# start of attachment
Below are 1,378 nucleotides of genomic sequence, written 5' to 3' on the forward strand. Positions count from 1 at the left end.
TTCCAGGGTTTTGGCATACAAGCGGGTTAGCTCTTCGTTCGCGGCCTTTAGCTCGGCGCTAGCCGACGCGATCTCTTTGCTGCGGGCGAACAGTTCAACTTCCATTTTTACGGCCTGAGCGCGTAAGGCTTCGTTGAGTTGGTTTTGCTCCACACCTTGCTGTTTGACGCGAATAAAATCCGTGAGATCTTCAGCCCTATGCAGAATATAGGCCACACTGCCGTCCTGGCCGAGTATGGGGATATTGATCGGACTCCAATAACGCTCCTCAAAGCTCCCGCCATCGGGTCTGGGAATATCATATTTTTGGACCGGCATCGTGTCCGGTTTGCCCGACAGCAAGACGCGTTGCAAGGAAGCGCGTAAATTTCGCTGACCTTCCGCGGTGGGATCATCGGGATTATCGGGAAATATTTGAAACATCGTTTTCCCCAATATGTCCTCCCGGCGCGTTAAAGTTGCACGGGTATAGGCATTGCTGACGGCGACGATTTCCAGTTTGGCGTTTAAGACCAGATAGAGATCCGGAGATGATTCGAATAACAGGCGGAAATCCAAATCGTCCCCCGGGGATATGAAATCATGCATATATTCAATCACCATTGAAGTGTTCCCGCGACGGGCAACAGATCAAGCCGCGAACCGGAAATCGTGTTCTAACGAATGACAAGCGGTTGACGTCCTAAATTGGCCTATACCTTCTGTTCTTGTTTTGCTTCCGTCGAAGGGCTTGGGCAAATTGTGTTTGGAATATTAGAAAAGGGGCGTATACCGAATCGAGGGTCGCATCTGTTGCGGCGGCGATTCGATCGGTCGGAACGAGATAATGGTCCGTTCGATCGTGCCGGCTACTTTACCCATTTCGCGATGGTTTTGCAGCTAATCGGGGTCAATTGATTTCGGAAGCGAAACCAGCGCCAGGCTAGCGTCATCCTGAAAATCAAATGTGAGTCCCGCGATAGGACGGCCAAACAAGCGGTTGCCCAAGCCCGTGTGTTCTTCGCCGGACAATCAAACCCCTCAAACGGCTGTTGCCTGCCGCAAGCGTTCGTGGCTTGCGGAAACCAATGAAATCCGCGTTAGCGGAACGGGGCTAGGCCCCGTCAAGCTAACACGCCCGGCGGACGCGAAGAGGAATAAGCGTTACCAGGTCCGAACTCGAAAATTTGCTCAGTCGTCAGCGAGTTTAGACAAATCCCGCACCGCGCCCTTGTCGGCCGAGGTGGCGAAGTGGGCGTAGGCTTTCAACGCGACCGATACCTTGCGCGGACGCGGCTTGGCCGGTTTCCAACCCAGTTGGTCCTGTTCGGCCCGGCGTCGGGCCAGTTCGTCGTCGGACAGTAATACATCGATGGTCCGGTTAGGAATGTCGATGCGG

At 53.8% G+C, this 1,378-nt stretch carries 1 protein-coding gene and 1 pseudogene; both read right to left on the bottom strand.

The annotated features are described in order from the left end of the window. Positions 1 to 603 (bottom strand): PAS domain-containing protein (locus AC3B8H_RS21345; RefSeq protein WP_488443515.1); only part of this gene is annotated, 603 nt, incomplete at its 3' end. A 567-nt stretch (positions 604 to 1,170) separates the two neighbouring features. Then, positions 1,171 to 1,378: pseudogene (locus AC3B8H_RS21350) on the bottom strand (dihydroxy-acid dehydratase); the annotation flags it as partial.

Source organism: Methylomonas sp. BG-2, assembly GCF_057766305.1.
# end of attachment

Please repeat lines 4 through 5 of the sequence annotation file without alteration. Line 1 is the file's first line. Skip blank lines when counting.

The annotated features are described in order from the left end of the window. Positions 1 to 603 (bottom strand): PAS domain-containing protein (locus AC3B8H_RS21345; RefSeq protein WP_488443515.1); only part of this gene is annotated, 603 nt, incomplete at its 3' end. A 567-nt stretch (positions 604 to 1,170) separates the two neighbouring features. Then, positions 1,171 to 1,378: pseudogene (locus AC3B8H_RS21350) on the bottom strand (dihydroxy-acid dehydratase); the annotation flags it as partial.

Source organism: Methylomonas sp. BG-2, assembly GCF_057766305.1.